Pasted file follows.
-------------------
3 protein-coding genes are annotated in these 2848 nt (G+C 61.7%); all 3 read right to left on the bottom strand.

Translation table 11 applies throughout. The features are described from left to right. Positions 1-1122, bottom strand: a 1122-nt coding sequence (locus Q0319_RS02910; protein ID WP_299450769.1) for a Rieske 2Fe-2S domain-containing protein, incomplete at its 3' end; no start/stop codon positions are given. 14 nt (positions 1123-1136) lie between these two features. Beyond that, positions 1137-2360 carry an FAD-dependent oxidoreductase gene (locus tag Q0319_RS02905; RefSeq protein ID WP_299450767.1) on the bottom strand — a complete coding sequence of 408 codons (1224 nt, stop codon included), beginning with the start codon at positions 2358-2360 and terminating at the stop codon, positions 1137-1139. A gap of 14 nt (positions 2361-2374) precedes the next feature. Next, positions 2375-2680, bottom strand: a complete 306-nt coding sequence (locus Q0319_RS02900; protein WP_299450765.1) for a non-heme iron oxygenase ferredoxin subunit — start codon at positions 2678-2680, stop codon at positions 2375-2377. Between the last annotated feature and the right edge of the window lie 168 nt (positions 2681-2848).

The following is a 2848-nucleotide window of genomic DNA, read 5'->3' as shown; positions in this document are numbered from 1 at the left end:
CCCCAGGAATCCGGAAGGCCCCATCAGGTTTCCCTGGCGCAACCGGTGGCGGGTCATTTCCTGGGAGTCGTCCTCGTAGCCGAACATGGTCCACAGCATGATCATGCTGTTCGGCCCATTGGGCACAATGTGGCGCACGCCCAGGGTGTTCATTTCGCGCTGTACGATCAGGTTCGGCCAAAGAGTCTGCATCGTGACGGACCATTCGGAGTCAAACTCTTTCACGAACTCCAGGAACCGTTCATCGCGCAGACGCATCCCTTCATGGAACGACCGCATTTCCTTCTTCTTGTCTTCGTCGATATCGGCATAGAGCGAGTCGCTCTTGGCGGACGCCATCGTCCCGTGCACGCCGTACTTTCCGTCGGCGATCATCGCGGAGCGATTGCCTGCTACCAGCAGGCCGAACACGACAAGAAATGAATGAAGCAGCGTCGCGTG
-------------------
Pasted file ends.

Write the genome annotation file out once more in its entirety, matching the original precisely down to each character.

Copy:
3 protein-coding genes are annotated in these 2848 nt (G+C 61.7%); all 3 read right to left on the bottom strand.

Translation table 11 applies throughout. The features are described from left to right. Positions 1-1122, bottom strand: a 1122-nt coding sequence (locus Q0319_RS02910; protein ID WP_299450769.1) for a Rieske 2Fe-2S domain-containing protein, incomplete at its 3' end; no start/stop codon positions are given. 14 nt (positions 1123-1136) lie between these two features. Beyond that, positions 1137-2360 carry an FAD-dependent oxidoreductase gene (locus tag Q0319_RS02905; RefSeq protein ID WP_299450767.1) on the bottom strand — a complete coding sequence of 408 codons (1224 nt, stop codon included), beginning with the start codon at positions 2358-2360 and terminating at the stop codon, positions 1137-1139. A gap of 14 nt (positions 2361-2374) precedes the next feature. Next, positions 2375-2680, bottom strand: a complete 306-nt coding sequence (locus Q0319_RS02900; protein WP_299450765.1) for a non-heme iron oxygenase ferredoxin subunit — start codon at positions 2678-2680, stop codon at positions 2375-2377. Between the last annotated feature and the right edge of the window lie 168 nt (positions 2681-2848).

The following is a 2848-nucleotide window of genomic DNA, read 5'->3' as shown; positions in this document are numbered from 1 at the left end:
CCCCAGGAATCCGGAAGGCCCCATCAGGTTTCCCTGGCGCAACCGGTGGCGGGTCATTTCCTGGGAGTCGTCCTCGTAGCCGAACATGGTCCACAGCATGATCATGCTGTTCGGCCCATTGGGCACAATGTGGCGCACGCCCAGGGTGTTCATTTCGCGCTGTACGATCAGGTTCGGCCAAAGAGTCTGCATCGTGACGGACCATTCGGAGTCAAACTCTTTCACGAACTCCAGGAACCGTTCATCGCGCAGACGCATCCCTTCATGGAACGACCGCATTTCCTTCTTCTTGTCTTCGTCGATATCGGCATAGAGCGAGTCGCTCTTGGCGGACGCCATCGTCCCGTGCACGCCGTACTTTCCGTCGGCGATCATCGCGGAGCGATTGCCTGCTACCAGCAGGCCGAACACGACAAGAAATGAATGAAGCAGCGTCGCGTG